O’Malley to depart on trade mission with Md. businesses

Gov. Martin O’Malley is scheduled to jet off to Asia this morning with 68 Maryland business leaders in tow to drum up some export and investment deals for the state.

“We’re on our way to Asia for an economic development mission & I’m looking forward to representing MD!” the governor posted to his twitter feed just after 10 a.m.

The mission will spend 10 days total in three countries. China and South Korea are both major export markets for the state, and Vietnam is viewed as an up-and-comer in the region. But, some believe that governors would be better served by traveling to less exotic destinations.

Andrew J. Cassey, an assistant professor at Washington State University, said trade missions are a “pretty risk-free bet,” but said governors should stay closer to home, in places like Mexico, Canada or Germany.

“What does seem to work is going back to your best locations and drumming even more business,” Cassey said. “The best locations for governors to go on these missions are close places, and places that they have a lot of exports to anyways.”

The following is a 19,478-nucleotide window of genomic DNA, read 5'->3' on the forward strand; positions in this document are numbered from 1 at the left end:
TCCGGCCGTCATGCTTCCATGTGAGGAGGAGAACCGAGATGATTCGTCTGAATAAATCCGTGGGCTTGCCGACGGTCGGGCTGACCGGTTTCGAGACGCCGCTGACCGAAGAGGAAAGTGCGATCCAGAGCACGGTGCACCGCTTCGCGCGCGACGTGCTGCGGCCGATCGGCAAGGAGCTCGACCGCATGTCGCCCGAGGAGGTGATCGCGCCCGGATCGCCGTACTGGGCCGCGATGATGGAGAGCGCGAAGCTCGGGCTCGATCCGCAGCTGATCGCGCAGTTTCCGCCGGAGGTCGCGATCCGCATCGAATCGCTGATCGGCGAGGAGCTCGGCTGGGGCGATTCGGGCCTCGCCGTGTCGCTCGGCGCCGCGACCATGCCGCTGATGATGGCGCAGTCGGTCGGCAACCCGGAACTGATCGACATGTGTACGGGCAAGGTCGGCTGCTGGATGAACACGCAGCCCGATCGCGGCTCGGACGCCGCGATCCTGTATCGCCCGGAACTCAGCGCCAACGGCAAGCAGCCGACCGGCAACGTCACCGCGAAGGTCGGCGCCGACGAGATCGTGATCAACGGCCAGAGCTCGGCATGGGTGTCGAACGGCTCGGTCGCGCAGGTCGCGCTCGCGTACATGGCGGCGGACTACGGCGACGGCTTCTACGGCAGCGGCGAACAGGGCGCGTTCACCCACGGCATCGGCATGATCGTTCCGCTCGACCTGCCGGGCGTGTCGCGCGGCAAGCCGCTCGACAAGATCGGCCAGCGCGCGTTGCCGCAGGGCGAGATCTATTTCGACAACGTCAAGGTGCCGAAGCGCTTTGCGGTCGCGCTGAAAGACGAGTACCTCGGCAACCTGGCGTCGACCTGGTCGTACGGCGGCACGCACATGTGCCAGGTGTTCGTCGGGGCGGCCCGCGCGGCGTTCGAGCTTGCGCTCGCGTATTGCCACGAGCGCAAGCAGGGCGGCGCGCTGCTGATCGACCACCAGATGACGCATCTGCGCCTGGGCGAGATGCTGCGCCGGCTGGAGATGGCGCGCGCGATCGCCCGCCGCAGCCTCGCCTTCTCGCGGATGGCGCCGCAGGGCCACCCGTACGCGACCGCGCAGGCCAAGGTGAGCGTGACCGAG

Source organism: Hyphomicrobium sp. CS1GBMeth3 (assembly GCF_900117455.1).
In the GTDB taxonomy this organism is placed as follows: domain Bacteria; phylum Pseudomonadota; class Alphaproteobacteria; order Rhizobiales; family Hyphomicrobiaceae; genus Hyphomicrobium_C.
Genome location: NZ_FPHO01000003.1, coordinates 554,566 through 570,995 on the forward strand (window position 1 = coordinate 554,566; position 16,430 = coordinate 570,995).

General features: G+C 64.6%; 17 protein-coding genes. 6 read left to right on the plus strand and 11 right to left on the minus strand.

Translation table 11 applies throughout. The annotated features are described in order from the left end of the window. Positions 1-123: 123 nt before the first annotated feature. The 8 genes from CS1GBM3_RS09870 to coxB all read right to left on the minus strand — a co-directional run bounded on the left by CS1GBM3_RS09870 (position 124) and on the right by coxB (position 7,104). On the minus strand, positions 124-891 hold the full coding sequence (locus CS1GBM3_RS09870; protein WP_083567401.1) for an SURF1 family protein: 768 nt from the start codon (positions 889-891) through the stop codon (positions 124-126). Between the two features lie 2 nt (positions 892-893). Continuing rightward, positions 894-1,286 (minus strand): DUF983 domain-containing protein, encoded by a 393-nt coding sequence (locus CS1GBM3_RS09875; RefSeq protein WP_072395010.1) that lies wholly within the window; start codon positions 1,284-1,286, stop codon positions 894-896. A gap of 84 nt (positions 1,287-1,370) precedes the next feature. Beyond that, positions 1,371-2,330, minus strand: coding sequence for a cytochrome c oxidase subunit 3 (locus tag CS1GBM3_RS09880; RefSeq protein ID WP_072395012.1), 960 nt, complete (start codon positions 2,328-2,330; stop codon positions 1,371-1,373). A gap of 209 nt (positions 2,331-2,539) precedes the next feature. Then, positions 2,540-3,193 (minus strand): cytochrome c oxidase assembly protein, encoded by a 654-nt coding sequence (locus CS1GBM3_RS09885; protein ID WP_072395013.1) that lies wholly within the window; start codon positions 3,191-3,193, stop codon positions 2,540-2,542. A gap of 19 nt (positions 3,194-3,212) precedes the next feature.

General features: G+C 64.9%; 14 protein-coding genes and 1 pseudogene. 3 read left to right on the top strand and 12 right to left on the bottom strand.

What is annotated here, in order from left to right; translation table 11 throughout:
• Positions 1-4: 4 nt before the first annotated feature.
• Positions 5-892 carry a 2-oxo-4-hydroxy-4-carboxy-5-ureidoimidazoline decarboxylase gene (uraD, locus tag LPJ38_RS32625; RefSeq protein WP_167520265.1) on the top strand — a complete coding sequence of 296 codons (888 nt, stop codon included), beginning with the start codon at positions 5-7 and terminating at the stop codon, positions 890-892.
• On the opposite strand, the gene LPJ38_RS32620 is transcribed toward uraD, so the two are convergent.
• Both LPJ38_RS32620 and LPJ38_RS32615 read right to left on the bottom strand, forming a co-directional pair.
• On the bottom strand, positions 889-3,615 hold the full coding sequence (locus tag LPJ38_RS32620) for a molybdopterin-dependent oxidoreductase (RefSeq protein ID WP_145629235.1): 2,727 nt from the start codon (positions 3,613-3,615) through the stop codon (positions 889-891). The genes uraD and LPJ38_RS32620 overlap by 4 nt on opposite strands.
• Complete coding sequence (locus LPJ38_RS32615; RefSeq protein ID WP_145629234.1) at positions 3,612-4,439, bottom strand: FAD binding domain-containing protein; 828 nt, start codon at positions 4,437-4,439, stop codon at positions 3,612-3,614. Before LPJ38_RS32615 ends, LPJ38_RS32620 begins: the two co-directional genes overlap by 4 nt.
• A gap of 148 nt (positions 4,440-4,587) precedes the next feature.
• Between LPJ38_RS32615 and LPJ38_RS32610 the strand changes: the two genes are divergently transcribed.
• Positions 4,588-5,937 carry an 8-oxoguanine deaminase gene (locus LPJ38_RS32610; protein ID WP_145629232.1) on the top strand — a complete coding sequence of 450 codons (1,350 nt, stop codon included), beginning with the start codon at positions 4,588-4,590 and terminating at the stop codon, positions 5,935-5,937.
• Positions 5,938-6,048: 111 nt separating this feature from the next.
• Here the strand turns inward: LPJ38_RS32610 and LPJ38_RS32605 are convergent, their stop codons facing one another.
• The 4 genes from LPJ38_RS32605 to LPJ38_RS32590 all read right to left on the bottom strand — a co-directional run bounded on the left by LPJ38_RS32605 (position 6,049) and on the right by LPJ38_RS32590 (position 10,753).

Canada is Maryland’s No. 1 export market, with $1.6 billion in goods shipped to this country’s northern neighbor in 2010. That was good for 15 percent of the state’s exports. The Netherlands was the second-largest export market for Maryland last year and Mexico, the fifth-largest.

But current and former state officials argue strengthening ties to China, and the rest of Asia, is essential, especially now as the state slogs through a slow economic recovery.

“Yes, China is definitely an area that is growing in significance to us. So is Korea,” Business and Economic Development Secretary Christian Johansson said. “If you have the size of the markets, the number of people, the spending power they’ll have in a couple of years, we want Maryland businesses to be a part of that.”

O’Malley meets Holocaust survivor

Holocaust survivor Leo Bretholz met with Gov. Martin O’Malley on Thurday afternoon. The two chatted for about 40 minutes, with much of the conversation centered on Bretholz’s escape from a train carrying him to a Nazi death camp.

O’Malley gave Bretholz a framed copy of a bill he signed into law only hours earlier. The new law requires SNCF, the French national railroad, to disclose its role in the Holocaust to allow its subsidiary Keolis Rail Services America, to bid on a lucrative MARC train contract.

Some 76,000 people were deported from France on SNCF rail cars. Bretholz, then 21, escaped before his train reached Auschwitz with 1,000 people aboard. (Check out Bretholz on camera here.)

“This is a victory,” Bretholz said of the legislation. “This is a company that did terrible things.”